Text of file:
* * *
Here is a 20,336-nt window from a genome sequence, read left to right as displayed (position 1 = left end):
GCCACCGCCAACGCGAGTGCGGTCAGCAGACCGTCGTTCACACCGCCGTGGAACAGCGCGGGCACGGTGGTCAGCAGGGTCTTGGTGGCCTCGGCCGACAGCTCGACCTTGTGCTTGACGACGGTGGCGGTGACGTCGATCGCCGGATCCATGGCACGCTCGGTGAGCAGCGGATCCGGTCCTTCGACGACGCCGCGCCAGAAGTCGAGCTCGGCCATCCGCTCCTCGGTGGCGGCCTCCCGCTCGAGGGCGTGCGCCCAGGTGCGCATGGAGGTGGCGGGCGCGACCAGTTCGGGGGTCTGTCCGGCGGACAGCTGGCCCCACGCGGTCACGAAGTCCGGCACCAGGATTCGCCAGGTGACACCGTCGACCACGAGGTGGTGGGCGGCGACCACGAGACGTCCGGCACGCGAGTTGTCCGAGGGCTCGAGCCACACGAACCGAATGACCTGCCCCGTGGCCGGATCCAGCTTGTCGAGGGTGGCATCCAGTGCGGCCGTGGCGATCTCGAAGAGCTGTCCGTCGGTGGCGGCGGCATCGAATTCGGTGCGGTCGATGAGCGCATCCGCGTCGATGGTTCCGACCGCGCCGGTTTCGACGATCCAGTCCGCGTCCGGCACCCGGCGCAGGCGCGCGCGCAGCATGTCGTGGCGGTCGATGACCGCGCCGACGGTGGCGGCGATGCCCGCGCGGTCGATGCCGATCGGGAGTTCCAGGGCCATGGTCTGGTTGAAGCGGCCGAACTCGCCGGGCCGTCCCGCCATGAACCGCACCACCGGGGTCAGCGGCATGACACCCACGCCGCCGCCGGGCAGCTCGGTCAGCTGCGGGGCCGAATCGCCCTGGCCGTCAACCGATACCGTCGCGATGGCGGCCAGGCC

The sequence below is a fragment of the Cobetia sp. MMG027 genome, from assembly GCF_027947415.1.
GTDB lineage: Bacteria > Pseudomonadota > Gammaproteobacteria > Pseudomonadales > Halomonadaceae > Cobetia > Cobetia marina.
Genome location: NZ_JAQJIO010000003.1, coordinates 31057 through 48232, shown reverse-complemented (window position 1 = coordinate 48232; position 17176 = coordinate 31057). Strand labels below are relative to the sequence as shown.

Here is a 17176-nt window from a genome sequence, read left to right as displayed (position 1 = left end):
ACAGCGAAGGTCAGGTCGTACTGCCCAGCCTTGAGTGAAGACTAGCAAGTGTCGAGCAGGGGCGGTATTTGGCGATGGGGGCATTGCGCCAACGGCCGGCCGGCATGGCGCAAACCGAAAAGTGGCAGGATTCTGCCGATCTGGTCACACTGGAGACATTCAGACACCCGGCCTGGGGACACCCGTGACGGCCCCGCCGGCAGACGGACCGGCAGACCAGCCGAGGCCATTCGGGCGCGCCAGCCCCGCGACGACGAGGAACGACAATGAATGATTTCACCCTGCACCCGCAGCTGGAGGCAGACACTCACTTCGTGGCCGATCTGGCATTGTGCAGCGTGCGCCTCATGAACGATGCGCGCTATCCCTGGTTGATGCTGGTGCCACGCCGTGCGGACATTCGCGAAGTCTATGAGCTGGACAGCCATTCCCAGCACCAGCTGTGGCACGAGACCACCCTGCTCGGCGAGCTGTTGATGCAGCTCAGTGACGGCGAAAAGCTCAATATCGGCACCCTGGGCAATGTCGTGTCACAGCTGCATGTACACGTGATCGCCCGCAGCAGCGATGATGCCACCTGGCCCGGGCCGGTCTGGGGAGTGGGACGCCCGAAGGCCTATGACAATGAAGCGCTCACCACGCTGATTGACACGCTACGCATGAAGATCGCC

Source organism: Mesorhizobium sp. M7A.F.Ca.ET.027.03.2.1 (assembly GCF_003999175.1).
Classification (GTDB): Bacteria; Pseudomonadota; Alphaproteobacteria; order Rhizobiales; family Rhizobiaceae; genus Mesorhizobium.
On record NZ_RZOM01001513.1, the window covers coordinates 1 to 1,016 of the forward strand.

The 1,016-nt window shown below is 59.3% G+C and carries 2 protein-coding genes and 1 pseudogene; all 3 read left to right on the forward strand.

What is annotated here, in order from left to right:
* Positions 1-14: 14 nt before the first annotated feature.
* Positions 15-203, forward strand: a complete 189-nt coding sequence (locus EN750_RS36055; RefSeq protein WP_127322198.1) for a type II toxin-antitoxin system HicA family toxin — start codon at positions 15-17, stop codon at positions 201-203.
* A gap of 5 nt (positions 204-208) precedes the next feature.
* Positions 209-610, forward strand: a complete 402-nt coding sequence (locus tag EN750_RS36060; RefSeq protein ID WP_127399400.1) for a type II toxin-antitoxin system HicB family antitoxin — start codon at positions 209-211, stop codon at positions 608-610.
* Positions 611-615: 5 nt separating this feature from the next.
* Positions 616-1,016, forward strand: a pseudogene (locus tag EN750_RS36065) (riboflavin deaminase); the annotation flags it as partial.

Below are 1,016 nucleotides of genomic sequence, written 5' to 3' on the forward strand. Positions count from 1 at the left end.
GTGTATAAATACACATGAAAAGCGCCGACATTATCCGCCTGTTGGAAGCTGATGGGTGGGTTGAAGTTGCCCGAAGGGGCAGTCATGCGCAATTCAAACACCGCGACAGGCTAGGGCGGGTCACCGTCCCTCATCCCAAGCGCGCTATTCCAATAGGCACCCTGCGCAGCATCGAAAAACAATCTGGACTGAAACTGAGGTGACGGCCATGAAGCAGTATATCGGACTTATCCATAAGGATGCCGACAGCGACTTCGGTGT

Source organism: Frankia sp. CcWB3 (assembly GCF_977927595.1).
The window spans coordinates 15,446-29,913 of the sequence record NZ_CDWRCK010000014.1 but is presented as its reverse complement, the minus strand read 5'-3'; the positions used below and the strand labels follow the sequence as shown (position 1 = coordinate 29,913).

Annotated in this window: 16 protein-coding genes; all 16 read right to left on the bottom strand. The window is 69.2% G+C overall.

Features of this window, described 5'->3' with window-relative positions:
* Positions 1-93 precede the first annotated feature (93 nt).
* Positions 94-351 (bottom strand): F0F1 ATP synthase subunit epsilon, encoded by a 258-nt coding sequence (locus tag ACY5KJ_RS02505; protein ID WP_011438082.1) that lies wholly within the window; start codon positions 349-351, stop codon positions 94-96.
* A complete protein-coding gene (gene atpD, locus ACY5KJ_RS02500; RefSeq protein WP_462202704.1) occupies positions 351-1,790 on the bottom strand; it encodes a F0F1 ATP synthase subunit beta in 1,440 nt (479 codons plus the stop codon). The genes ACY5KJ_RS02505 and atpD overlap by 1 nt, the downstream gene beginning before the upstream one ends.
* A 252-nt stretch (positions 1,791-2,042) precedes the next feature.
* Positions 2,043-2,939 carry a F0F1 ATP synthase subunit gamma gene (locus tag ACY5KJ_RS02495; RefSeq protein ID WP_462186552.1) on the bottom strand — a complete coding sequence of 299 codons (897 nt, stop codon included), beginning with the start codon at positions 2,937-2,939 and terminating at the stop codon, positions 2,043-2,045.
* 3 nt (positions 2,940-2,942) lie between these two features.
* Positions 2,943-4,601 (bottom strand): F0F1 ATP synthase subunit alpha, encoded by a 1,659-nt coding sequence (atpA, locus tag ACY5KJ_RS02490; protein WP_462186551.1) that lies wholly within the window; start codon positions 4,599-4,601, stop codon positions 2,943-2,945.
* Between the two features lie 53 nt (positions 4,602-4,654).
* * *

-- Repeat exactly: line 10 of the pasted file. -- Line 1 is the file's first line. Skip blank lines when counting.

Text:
On record NZ_RZOM01001513.1, the window covers coordinates 1 to 1,016 of the forward strand.